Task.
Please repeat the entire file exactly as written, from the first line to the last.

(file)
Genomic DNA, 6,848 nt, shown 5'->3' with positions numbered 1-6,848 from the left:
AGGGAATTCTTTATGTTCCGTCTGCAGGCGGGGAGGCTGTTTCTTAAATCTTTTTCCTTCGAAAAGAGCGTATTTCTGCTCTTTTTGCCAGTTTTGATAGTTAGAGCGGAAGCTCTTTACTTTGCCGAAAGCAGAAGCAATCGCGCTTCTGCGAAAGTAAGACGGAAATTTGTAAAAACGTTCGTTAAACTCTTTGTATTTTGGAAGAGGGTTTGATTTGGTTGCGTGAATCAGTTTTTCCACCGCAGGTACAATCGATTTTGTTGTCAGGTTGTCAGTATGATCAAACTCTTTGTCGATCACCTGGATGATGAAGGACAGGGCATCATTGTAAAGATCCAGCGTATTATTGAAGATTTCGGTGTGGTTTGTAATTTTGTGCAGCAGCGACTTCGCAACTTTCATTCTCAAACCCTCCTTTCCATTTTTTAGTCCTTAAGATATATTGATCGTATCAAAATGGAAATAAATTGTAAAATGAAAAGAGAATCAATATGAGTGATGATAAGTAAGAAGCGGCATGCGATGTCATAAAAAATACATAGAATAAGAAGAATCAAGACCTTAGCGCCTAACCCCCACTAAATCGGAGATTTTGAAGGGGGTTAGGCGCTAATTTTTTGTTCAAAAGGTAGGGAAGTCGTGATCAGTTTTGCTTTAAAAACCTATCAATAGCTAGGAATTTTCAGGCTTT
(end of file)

Genomic DNA, 6,848 nt, shown 5'->3' with positions numbered 1-6,848 from the left:
AGGGAATTCTTTATGTTCCGTCTGCAGGCGGGGAGGCTGTTTCTTAAATCTTTTTCCTTCGAAAAGAGCGTATTTCTGCTCTTTTTGCCAGTTTTGATAGTTAGAGCGGAAGCTCTTTACTTTGCCGAAAGCAGAAGCAATCGCGCTTCTGCGAAAGTAAGACGGAAATTTGTAAAAACGTTCGTTAAACTCTTTGTATTTTGGAAGAGGGTTTGATTTGGTTGCGTGAATCAGTTTTTCCACCGCAGGTACAATCGATTTTGTTGTCAGGTTGTCAGTATGATCAAACTCTTTGTCGATCACCTGGATGATGAAGGACAGGGCATCATTGTAAAGATCCAGCGTATTATTGAAGATTTCGGTGTGGTTTGTAATTTTGTGCAGCAGCGACTTCGCAACTTTCATTCTCAAACCCTCCTTTCCATTTTTTAGTCCTTAAGATATATTGATCGTATCAAAATGGAAATAAATTGTAAAATGAAAAGAGAATCAATATGAGTGATGATAAGTAAGAAGCGGCATGCGATGTCATAAAAAATACATAGAATAAGAAGAATCAAGACCTTAGCGCCTAACCCCCACTAAATCGGAGATTTTGAAGGGGGTTAGGCGCTAATTTTTTGTTCAAAAGGTAGGGAAGTCGTGATCAGTTTTGCTTTAAAAACCTATCAATAGCTAGGAATTTTCAGGCTTT